Wednesday, January 26, 2000

John McCain is ahead of Texas Gov. George W. Bush in the New Hampshire Republican primary, but judging by Mr. Bush’s hefty leads in polls elsewhere, it may be the Arizona senator’s best showing of the 2000 campaign.
For Mr. McCain, who bypassed the Iowa caucuses to focus on New Hampshire, next Tuesday’s first primary is a do-or-die scenario.
The Arizona senator must beat Mr. Bush decisively in the state and thereby change the dynamics of the race, because after that, there do not seem to be many primary contests ahead, except in his home state, where he appears to have much of a chance of winning.
“If McCain wins by 4 to 6 points, that won’t be good enough, because Bush has the resources and the organization to go all the way,” said independent pollster John Zogby.
“McCain has to hope for either a substantial victory or a clustering of the three top candidates, with [publisher] Steve Forbes coming in second and Bush coming third,” Mr. Zogby said.
In an interview on CNN on Monday, Mr. Forbes repeated an adviser’s prediction that such a scenario would come to pass, with Mr. Bush finishing third.
“I trust the wisdom of Bill Dal Col, and I think that the Bush people who laughed when he made that prediction a day or two ago, their smiles are off their faces now. I think we are going to do very well in New Hampshire, and I think he’s probably right that George Bush will finish third,” he said.
For Mr. Bush, the Republican front-runner and the winner of Monday’s Iowa caucuses, New Hampshire is only one contest in a long stretch of 50 state primaries and caucuses where, in most cases, he leads all his rivals by substantial margins.
Mr. Bush’s advisers obviously want to win New Hampshire next week, but if they don’t, they say a loss would not be critical.
“If we don’t win in New Hampshire, so be it. We’ll just go on to the other primaries where we have substantial leads and McCain is falling off the charts,” said a senior Bush campaign official.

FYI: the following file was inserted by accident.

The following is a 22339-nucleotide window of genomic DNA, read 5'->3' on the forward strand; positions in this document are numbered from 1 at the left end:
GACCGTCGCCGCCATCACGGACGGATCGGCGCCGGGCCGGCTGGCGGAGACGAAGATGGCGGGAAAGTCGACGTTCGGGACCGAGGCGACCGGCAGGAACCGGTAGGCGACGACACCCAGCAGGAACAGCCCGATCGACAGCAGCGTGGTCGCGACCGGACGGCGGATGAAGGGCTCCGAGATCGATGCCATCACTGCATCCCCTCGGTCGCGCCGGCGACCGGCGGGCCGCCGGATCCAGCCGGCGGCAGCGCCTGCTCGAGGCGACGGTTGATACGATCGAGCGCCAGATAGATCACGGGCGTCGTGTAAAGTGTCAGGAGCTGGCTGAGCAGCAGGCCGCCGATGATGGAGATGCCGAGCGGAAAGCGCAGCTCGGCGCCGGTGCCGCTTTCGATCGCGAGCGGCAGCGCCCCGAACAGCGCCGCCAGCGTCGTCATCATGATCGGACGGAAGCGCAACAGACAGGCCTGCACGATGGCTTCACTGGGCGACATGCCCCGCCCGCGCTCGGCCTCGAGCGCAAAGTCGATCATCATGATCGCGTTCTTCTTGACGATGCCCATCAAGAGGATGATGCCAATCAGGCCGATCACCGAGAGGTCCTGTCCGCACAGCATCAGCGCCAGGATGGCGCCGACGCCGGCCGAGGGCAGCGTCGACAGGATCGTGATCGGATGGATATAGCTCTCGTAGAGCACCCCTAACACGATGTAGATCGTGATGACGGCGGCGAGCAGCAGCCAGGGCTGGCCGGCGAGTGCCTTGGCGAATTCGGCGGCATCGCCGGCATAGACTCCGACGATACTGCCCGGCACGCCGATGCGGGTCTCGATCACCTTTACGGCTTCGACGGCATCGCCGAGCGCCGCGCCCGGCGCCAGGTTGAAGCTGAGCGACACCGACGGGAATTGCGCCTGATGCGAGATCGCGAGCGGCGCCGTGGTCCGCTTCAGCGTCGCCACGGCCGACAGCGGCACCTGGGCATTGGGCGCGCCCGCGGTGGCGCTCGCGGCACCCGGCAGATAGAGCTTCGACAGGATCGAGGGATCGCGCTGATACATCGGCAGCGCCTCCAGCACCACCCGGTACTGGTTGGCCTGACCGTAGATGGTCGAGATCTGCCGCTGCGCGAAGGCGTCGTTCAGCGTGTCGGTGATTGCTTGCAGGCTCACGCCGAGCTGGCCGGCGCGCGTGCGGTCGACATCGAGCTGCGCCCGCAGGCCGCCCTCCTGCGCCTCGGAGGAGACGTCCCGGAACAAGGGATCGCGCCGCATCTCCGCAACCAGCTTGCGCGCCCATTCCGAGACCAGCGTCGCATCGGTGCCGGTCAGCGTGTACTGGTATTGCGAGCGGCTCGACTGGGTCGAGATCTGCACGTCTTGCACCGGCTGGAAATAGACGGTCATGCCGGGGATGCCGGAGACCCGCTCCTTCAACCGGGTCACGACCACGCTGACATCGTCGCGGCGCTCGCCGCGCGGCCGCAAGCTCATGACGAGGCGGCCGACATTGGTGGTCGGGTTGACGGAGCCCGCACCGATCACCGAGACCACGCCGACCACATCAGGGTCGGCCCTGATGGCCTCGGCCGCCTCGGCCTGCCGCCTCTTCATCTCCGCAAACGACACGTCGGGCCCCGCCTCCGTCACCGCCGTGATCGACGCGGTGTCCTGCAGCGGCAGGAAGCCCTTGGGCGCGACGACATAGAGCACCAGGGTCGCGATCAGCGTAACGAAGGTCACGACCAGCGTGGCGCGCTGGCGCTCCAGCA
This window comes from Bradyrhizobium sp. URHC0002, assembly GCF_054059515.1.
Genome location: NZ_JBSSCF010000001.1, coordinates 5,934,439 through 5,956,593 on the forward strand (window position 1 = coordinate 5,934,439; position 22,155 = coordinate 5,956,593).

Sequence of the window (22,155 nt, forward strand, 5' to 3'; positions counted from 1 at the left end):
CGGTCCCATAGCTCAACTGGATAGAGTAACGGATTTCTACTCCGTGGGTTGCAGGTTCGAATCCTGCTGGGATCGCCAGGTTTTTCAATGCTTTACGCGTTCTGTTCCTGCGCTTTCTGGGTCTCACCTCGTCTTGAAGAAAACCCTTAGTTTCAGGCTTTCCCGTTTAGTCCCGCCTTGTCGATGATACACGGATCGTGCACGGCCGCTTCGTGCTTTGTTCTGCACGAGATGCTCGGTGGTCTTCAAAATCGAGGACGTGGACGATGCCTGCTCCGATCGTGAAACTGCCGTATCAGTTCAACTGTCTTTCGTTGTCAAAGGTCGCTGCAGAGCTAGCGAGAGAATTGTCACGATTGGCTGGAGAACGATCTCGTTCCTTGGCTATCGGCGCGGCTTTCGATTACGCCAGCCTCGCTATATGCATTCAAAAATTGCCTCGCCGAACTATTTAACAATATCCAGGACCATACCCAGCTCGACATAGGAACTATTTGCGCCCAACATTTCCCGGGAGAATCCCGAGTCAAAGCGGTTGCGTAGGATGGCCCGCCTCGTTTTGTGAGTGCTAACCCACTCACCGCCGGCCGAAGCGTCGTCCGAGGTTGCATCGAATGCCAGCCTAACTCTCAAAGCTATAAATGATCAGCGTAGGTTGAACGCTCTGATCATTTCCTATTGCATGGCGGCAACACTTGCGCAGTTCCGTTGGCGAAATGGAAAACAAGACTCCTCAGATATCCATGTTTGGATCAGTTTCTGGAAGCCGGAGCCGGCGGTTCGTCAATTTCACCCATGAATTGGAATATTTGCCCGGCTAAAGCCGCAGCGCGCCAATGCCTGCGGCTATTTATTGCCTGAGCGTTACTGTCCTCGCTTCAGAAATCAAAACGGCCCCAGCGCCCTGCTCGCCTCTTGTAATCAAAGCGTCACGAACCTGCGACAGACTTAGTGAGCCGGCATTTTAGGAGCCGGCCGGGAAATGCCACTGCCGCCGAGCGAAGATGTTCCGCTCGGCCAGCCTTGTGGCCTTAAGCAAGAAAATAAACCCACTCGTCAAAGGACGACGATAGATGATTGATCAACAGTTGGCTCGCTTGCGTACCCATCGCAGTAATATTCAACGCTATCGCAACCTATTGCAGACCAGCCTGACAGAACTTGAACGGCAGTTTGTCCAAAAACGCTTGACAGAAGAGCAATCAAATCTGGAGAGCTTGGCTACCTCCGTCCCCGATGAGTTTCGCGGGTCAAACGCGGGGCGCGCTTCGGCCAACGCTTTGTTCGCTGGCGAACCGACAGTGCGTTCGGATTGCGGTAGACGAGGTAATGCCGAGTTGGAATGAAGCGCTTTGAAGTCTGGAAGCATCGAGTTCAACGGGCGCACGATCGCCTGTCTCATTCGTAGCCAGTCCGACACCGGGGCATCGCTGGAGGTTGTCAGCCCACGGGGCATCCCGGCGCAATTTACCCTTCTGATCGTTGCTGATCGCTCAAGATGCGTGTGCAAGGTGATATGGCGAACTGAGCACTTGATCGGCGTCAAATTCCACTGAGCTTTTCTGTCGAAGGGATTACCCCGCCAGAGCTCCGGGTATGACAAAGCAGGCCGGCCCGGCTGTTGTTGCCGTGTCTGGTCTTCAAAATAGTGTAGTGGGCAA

Mr. Bush’s vast financial resources and a national campaign organization are daunting enough for any his challengers. But even if Mr. McCain should win in New Hampshire, he faces a gantlet of other primaries in February where polls show Mr. Bush is well ahead of his nearest rival in all but one.
They include Delaware on Feb. 8, South Carolina on Feb. 19, Arizona and Michigan on Feb. 22, and Virginia on Feb. 29. Mr. Bush continues to hold substantial leads in all except Arizona, where polls show the senator holding a narrow lead over Mr. Bush.
After that come more primaries March 7 that include big, delegate-rich states like California, New York, Ohio and Georgia, where independent polls also show Mr. McCain well behind Mr. Bush.
“One would have to say it will be difficult for McCain to move beyond New Hampshire,” Mr. Zogby said.
Even the McCain campaign says it faces a daunting task ahead if it is able to defeat Mr. Bush in New Hampshire.
“I concede that Bush looks strong in all of those primaries. The fact is that John McCain is not very well known in many states,” said the McCain campaign’s chief spokesman, Howard Opinsky.
“But I would remind you that no one who has lost the Republican primary in New Hampshire has gone on to become president,” Mr. Opinsky said.
“And I would point out that Bush had a huge lead in New Hampshire until a few weeks ago and a huge lead everywhere. But we’ve been able to cut his lead in half in South Carolina and in Michigan two states where … voters have had a chance to learn about McCain,” he said.
Mr. McCain’s numbers have improved mostly in relative terms. The latest Palmetto Poll in South Carolina, where Mr. McCain plans to challenge Mr. Bush next, shows the senator with only 29 percent support, but that is up from 7 percent. Mr. Bush is at 51 percent.
Mr. McCain’s strategy relies on beating Mr. Bush in four key states in four regions of the country, his adviser said yesterday.
“If we can win in New Hampshire, South Carolina, Arizona and Michigan, then we will have won in four different regions of the country and their strategy of inevitability will be gone,” he said.
“The Bush campaign will effectively be dead in the water. And all the king’s horses and all the king’s men will not be able to put it back together again,” he said.
With Mr. Bush’s strong lead in the polls in virtually all of the primary states, few see how Mr. McCain has any hope of overtaking the Texas governor.
“The odds are that George W. Bush will be the nominee, and possibly a very early nominee, but it’s not over yet,” Mr. Zogby said. His latest poll in New Hampshire shows Mr. McCain ahead of Mr. Bush by 6 points as of yesterday.
However, there is one scenario that he sees possibly playing out when New Hampshire votes.
“If Forbes is able to find his wings and go into New Hampshire with a strong anti-tax message, that, plus his Union Leader endorsement, it could cause a boomlet for Forbes, which would come almost exclusively off of Bush’s support,” he said.
The Union Leader of Manchester is New Hampshire’s only statewide daily newspaper.
“If that scenario plays out, we could have a three-way race on our hands,” he said.

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